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I am a bit confused. I have heard today someone saying that the Fourier series of any continues periodic function $f$, say with period 1 for concreteness, converges pointwise to $f$. Wikipedia here explicitly says otherwise, but claims that the proof is not constructive and somewhat advanced. So what is it?

I have to apologize for this question, since I could just pick any book about Fourier analysis and check it up myself, but since the answer is a simple "yes" or "no" I hope it is not to much of an effort to answer this for someone how knows the answer.

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On Page 83 of Stein-Shakarchi's Fourier Analysis, they give an example of a continuous period function $f$ whose Fourier series diverges at a point. – ADF Nov 1 '11 at 13:46
In general it's not true. You need some additional hypotheses that in most of concrete examples are satisfied, for instance that it has bounded variation. – Valerio Capraro Nov 1 '11 at 13:48
It's only true of "nice" continuous functions, eg. with piecewise continuous derivatives, which are the ones that one spontaneously (naively?) thinks of as continuous functions, and often finds in applications. – leonbloy Nov 1 '11 at 14:22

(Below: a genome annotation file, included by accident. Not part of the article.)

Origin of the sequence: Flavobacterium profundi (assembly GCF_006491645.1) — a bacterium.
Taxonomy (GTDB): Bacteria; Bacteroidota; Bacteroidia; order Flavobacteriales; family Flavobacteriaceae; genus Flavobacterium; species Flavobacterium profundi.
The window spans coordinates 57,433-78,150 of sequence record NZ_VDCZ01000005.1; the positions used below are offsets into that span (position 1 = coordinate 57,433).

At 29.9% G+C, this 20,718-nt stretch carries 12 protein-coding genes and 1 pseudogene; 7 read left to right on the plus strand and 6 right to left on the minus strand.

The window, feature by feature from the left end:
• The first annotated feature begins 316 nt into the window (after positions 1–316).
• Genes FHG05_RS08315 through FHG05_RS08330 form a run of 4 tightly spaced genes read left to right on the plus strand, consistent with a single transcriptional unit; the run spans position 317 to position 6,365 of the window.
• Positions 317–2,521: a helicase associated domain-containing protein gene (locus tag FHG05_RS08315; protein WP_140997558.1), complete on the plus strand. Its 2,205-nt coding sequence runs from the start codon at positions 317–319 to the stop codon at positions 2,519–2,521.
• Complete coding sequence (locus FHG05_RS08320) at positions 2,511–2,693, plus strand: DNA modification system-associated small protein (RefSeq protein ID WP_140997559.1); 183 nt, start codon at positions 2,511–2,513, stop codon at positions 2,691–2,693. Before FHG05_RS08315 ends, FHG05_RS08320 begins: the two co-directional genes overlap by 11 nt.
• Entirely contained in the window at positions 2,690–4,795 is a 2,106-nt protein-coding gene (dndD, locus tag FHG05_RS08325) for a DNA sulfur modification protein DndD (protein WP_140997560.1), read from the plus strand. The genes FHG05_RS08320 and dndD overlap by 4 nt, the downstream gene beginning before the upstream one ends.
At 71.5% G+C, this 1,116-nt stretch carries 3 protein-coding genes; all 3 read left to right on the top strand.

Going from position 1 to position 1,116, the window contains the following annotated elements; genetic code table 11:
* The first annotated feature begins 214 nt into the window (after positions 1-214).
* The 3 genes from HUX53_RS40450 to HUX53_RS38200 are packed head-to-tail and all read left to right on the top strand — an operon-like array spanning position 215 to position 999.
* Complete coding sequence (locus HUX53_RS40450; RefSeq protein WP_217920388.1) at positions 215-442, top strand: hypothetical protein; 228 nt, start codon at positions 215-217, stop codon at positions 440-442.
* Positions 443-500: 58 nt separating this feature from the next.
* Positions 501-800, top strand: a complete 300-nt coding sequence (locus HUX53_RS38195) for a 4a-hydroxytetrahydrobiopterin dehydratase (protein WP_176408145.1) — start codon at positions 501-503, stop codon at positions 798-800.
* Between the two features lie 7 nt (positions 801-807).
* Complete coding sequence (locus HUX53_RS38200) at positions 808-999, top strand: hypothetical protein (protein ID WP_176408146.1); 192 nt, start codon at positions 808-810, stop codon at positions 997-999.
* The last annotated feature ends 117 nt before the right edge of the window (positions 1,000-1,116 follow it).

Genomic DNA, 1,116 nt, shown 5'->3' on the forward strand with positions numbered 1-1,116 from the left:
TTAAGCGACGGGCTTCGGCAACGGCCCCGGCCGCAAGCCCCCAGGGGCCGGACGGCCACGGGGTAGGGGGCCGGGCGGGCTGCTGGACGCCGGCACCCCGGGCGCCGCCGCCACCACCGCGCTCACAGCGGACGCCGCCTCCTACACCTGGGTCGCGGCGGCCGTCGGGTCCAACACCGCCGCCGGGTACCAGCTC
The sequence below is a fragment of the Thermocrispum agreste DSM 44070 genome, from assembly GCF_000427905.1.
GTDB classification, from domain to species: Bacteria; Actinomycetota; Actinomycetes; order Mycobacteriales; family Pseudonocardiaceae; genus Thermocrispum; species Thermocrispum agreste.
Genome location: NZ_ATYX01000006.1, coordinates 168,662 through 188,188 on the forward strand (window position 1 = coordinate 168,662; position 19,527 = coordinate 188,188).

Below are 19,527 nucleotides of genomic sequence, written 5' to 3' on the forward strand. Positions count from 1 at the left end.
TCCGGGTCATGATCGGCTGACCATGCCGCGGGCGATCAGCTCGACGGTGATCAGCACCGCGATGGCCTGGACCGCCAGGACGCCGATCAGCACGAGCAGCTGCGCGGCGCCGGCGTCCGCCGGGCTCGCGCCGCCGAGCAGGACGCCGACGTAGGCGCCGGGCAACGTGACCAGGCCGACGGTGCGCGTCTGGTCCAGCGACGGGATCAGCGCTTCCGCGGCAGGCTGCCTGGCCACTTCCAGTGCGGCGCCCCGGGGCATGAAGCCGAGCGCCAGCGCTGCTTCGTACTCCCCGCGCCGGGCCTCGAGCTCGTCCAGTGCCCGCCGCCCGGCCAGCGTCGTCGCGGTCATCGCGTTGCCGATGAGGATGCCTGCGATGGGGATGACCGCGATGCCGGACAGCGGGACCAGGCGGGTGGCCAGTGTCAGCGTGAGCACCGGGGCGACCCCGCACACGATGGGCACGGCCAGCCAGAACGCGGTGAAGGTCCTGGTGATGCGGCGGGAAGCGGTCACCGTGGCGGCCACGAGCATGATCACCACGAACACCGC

up vote 8 down vote accepted

See Theorem 2.2 in this pdf which shows (the proof is not really complete) that there is a continuous periodic function with divergent fourier series in some point. The first example of such a function was given by DuBois-Reymond in 1873, in the meantime this has even been extended (see the note on page 13):

For every null set $N \subset ]-\pi,\pi]$ there is a continuous periodic function for which the Fourier series is divergent in each point of $N$.

Shown in Y. Katznelson, An introduction to harmonic analysis. Wiley 1968.

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Thanks! This is very nice. – KotelKanim Nov 1 '11 at 14:24

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